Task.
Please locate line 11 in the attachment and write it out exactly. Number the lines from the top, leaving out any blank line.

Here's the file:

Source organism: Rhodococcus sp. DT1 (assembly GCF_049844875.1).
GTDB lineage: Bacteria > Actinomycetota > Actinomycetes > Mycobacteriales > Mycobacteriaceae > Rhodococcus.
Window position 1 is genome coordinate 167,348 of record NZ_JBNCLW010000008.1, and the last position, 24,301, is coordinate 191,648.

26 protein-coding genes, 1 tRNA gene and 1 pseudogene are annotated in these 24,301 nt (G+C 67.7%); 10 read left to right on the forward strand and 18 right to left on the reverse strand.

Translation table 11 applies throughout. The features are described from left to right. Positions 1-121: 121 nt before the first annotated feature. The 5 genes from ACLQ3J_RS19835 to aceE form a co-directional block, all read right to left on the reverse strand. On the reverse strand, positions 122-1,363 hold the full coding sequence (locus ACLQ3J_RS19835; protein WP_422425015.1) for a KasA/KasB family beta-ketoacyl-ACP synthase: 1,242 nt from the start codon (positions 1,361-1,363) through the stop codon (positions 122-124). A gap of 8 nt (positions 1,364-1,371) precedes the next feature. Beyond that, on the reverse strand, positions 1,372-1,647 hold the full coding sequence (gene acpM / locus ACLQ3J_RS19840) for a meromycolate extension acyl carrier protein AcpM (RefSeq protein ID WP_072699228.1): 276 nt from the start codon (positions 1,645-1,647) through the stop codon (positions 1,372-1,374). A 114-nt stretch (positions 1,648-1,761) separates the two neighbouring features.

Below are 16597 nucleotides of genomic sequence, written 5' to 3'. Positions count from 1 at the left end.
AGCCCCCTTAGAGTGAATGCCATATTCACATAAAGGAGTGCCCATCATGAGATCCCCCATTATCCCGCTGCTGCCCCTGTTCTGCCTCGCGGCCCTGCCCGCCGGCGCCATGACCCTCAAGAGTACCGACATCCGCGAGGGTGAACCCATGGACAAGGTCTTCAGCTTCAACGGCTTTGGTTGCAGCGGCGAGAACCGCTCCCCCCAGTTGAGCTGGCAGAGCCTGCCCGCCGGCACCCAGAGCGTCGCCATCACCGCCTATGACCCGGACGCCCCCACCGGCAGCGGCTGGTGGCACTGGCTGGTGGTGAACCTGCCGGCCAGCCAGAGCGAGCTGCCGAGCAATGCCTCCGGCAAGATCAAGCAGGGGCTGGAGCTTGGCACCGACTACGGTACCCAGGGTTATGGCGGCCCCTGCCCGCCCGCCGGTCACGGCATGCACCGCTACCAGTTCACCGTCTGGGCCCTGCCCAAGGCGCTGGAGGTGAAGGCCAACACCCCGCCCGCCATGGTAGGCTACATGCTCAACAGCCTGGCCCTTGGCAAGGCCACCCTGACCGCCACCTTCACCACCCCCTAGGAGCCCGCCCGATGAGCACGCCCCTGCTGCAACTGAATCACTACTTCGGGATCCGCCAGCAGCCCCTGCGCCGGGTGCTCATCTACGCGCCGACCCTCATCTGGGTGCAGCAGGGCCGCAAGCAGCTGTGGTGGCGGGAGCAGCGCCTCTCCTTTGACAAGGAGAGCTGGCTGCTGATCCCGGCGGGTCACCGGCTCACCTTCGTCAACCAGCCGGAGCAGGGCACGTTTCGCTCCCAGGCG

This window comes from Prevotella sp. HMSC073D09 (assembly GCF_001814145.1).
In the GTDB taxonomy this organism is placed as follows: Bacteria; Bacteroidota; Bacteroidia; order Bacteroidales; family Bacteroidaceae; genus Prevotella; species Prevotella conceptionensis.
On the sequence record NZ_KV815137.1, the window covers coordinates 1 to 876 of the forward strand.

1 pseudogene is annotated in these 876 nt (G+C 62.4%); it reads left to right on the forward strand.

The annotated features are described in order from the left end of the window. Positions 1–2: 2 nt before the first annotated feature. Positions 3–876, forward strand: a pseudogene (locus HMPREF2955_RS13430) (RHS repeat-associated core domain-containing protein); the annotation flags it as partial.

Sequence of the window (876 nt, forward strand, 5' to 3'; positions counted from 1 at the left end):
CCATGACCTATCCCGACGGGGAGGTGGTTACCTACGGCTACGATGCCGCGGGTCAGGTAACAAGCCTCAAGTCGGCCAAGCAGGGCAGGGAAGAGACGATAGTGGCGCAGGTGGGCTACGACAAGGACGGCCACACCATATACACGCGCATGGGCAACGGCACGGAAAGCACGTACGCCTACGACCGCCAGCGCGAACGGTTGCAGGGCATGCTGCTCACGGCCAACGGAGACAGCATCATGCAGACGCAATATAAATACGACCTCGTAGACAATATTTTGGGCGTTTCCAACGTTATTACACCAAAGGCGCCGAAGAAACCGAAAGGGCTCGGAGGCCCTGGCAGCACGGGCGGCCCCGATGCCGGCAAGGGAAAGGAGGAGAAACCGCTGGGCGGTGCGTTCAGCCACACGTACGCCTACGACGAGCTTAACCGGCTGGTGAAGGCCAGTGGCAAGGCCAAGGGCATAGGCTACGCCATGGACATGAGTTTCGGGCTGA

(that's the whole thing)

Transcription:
1 pseudogene is annotated in these 876 nt (G+C 62.4%); it reads left to right on the forward strand.